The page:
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Capsaspora owczarzaki.jpeg
Scientific classification

Cavalier-Smith, 2008[1]

Hertel, Bayne & Loker, 2002[2]
C. owczarzaki
Binomial name
Capsaspora owczarzaki
Hertel, Bayne & Loker, 2002[2]

Capsaspora is a monotypic genus containing the single species Capsaspora owczarzaki. C. owczarzaki is a single-celled eukaryote that occupies a key phylogenetic position in our understanding of the origin of animal multicellularity, as one of the closest unicellular relatives to animals. It is, together with Ministeria vibrans, a member of the Filasterea clade (see “Taxonomy” below). This amoeboid protist has been pivotal to unravel the nature of the unicellular ancestor of animals, which has been proved to be much more complex than previously thought.[3][4][5]


C. owczarzaki was originally described as an amoeba-like “symbiont” of the fresh-water snail Biomphalaria glabrata.[6][7] The amoebae were obtained from the haemolymph of snails originally sampled in Puerto Rico.

C. owczarzaki’s life cycle comprises 3 different stages with three different cell types, which was reported only recently.[when?] Under culture conditions, C. owczarzaki’s filopodial cells crawl attached to the substrate, with active replication until the end of the exponential growth phase. Then, cells start to detach, retracting the branching filopodia and encysting. During this cystic phase, division is stopped. Alternatively, amoebae can actively aggregate to each other by unknown factors, forming a multicellular, aggregative structure and secreting an unstructured extracellular material that seems to prevent direct cell-cell contact.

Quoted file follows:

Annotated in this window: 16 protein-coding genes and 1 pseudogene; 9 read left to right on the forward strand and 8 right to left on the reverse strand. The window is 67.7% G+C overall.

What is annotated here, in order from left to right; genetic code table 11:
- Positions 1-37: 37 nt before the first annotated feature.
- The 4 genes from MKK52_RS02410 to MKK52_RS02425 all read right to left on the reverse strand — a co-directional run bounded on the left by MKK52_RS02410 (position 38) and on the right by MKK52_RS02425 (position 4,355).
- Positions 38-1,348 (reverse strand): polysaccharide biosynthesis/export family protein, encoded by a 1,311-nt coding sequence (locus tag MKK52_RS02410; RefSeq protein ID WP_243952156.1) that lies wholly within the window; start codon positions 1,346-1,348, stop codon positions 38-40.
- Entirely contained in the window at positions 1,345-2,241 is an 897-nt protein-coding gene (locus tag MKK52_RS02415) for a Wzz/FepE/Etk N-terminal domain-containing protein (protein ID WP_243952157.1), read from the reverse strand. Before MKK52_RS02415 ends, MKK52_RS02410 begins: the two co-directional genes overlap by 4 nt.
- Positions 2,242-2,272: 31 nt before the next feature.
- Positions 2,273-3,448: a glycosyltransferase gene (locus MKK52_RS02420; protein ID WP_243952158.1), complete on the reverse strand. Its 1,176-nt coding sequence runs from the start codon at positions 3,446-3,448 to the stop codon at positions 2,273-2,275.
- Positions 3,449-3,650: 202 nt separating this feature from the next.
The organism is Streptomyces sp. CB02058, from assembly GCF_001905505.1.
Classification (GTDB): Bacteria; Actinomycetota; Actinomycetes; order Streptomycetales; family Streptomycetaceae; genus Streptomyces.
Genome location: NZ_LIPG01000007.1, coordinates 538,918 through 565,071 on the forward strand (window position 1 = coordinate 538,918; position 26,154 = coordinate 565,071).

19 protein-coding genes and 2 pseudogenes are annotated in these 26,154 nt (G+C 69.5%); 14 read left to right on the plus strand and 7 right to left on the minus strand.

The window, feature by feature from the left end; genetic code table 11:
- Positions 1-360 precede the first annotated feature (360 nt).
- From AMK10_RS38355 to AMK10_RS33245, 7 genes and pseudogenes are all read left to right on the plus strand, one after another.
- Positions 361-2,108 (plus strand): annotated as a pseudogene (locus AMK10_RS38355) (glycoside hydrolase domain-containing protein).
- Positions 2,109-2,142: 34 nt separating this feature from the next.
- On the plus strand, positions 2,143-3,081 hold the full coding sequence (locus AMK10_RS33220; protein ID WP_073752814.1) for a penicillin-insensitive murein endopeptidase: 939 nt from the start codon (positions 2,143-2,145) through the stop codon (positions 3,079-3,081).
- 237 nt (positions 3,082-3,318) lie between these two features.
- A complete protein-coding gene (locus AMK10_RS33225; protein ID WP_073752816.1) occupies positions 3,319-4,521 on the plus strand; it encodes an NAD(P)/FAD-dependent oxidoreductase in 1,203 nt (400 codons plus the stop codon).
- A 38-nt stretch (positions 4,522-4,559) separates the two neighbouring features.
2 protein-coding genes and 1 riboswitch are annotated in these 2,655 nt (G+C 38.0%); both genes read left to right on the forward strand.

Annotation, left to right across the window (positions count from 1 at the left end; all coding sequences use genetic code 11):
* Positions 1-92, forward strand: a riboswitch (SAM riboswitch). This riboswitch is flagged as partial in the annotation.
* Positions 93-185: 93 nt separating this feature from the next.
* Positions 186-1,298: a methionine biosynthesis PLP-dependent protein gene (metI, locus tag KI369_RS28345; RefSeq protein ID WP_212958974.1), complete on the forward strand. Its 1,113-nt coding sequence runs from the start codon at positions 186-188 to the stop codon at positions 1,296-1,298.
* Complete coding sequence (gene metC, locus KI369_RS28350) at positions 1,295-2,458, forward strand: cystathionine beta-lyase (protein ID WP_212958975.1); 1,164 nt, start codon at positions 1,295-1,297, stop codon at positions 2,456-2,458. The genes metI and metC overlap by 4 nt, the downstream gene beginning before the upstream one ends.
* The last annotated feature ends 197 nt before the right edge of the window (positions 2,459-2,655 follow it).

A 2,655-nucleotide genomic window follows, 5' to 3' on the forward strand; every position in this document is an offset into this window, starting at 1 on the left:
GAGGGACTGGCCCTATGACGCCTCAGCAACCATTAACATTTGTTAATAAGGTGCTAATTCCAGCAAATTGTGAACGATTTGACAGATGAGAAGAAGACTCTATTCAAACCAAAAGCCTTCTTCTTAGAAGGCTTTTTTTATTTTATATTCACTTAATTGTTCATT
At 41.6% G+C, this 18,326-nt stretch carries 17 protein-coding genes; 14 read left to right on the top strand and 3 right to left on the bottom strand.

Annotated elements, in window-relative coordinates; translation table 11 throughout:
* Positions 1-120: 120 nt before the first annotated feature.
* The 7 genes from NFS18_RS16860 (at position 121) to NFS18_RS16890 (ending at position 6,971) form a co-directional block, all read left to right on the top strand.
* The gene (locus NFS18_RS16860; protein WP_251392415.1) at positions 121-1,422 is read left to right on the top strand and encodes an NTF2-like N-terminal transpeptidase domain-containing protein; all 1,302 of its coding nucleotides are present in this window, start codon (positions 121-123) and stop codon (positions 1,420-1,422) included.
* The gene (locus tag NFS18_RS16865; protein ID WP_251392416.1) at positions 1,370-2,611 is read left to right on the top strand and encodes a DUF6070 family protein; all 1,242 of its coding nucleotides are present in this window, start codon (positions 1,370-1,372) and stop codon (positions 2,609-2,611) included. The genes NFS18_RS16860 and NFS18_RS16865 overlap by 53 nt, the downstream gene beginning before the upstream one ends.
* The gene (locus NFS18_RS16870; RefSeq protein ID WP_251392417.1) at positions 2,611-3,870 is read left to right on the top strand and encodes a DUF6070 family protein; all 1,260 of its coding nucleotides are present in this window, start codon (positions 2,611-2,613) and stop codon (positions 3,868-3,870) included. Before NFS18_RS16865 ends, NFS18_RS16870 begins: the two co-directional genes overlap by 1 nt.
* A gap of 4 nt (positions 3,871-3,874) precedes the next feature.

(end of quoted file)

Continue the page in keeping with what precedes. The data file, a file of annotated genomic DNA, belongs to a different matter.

C. owczarzaki cells, in the filopodial stage, were described as 3 to 5 μm amoebas with a nucleus ⅓ - ½ of the diameter of the cell (containing a central nucleolus), long branched filopodia, mitochondria with flattened cristae, numerous phagosomes, lipid vacuoles, glycogen granules and a Golgi apparatus.[6][7] Cystic cells measure 4 to 5 μm with a double wall: the outer thin, irregular and loosely attached; and the inner thicker, smooth.[8]


C. owczarzaki is together with Ministeria vibrans a member of the Filasterea clade.[9][1] This group is the sister group to a clade comprising Metazoa and Choanoflagellata, which together form the Filozoa [9][1][10] (See Figure 1). C. owczarzaki was originally described as nucleariids.[7] However, later molecular ribosomal phylogenies placed C. owczarzaki somewhere closer to animals than the rest of nucleariids.[11][12][13] Finally, a multi-gene phylogenetic analysis with several opisthokont taxa clearly showed that C. owczarzaki is not a nucleariid, but part of the Holozoa.[14][15] This was later on corroborated by phylogenomic analyses,[16][17] one of which [17] situated it as sister-group to Ministeria forming the Filasterea clade, which is the sister-group to Choanoflagellatea and Metazoa.[18][19]

Figure 1: Capsaspora's phylogenetic tree


C. owczarzaki is of scientific interest because it is one of the closest unicellular relatives of multicellular animals. Its genome has recently been sequenced and shows several genes involved in metazoan multicellularity, such as integrins,[20] metazoan transcription factors,[21] and protein tyrosine kinases.[22] Moreover, it has relevance to human health because its host, the snail Biomphalaria glabrata, is also the intermediate host of the digenean flatworm Schistosoma mansoni, the causative agent of widespread schistosomiasis in humans. C. owczarzaki not only parasitizes the intermediate host of S. mansoni but also attacks and kills the sporocysts of the flatworm living inside the snail.[23]


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